Over the past few years, there have been more and more reports in the news about cryptocurrency. In short, cryptocurrency is a digital asset meant to be used as a medium of financial exchange. It is essentially encrypted digital money and any transactions using cryptocurrency can take place independently of a central bank or financial institution.
One of the most noted examples of cryptocurrency is the product called Bitcoin, although it does have competitors like Ethereum, Ripple and Litecoin.
Some stories report how volatile digital currency transactions can be, while others say it’s the future of commerce on a global scale. The upside is it can eliminate the fluctuation of individual currency values and exchange rates; like the dollar being used to purchase a product in a country that uses the euro as money. The downside is that digital currency is simply information stored on a hard drive or flash drive. If the drive is somehow corrupted, or a virus invades the user’s computing equipment, that digital currency can be lost permanently.
This paper is not meant to weigh the merits of cryptocurrency, or even to address its pros and cons. But the rise of cryptocurrency has led to some new digital processes that require new computing needs. And when this happens, cabling and data center infrastructures are always affected. It is the intent of this paper to delve into the implications of these new computing processes.
Cryptocurrency has given rise to the new concept of cryptomining. Cryptomining is the process by which transactions are verified and added to the public ledger, known as the block chain, and also the means through which new cryptocurrency is released. The mining process involves compiling recent transactions into blocks and trying to solve a computationally difficult puzzle.
Recently we have seen a sharp spike in new cryptocurrency data centers being built. Some are being built in existing infrastructures like an old manufacturing facility where power is available and square footage inexpensive.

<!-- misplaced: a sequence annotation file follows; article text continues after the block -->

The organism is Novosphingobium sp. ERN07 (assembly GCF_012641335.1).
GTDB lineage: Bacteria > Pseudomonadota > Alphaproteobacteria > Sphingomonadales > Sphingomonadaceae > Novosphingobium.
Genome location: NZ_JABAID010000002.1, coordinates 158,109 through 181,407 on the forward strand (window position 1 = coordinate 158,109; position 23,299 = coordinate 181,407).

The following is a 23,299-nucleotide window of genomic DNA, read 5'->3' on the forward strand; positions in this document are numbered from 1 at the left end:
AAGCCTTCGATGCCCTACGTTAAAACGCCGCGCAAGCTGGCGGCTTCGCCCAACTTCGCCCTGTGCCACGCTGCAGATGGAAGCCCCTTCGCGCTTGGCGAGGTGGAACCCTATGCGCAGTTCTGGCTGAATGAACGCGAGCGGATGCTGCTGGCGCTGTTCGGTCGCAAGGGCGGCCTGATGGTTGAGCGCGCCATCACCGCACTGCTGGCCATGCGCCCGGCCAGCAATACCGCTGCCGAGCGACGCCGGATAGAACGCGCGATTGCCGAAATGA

The largest venue of growth that we are seeing is in locations that are more suited to a typical data center footprint. These sites have cooling capabilities along with dual power supplies. The space may or may not have a raised floor.
A typical cryptocurrency data center has cryptomining machines that perform the software function of managing transactions and completing the transaction itself. The cryptomining hardware comes in several different sizes ranging in hashpower (speed at which a compute is completing an operation), power efficiency, cryptocurrency earned per month, and cost.
The cryptomining machines are rectangular in size and stacked on racks that look like warehouse or baker’s shelves. A typical application can have 64 to 96 miners on one 10-foot tall rack. The racks are taller and wider than a standard compute rack and not individually cooled. One rack will have one or two Ethernet uplink or leaf switches that connect back to a network core or spine switch.
Figure #1 – Miners on warehouse shelving with individual power cords and copper Ethernet connections to an uplink switch.
Higher-end applications could have an Arista 7050 leaf switch connecting back to an Arista 7304 spine switch. The connection from the miner to leaf would be a CAT6 patch cord. The connection from the leaf switch to spine switch would be with two single-mode jumpers running 40GE or 100GE. Since the data center is large, single-mode glass and optics are chosen to meet the distance requirements over 100 meters. This application most likely has two separate fabrics and spine switches.
When designing a structured cabling plant for higher-speed applications, having patch panels to replicate the spine switch ports helps manage growth at the spine switch. Also, having a break in the fiber link at the spine switch and the leaf switch allows the cabling plant to migrate to higher speeds in the future. This leaves the fiber trunks in-between the back of the patch panels to remain in place and operate effectively to support speed increases like 40GE to 400GE. All it would require is to replace the jumpers in the front of the patch panels to match the new higher-speed optic.
Figure #3 shows a design with port replication patch panels above two Cisco N9504 spine switches. A Cisco N9504 holds four 32-port QSFP line cards with 40GE SR-4 optics. Above each spine switch are four 1U patch panels with two slots. These two slots hold two 16-port MTP coupler panels numbered #1 to #16 and #17 to #32 to mirror each line card.
Figure #3 – Port replication patch panels above Cisco N9504 spine switches.
One 1U enclosure replicates one 32-port line card. As more miner racks are added to the data center with two leaf switches for each miner rack, they are connected back to the spine.
MTP jumpers plug into the N9504 line card 40GE SR-4 optics and into the front of the patch panel. On the back side of the patch panel are 24-fiber MTP to MTP OM4 trunks that run to another 6-port MTP coupler panel mounted between the two Cisco N93108 leaf switches on the top of the miner rack.
From the 6-port MTP coupler panels, two MTP jumpers plug into each of the two leaf switches. And finally the two N93108 leaf switches offer 48 ports each to the 96 miner machines in each rack. These connections are made with reduced diameter CAT6 patch cords that reduce cable diameter by 50% over standard CAT6 cable and are easier to manage on the miner rack.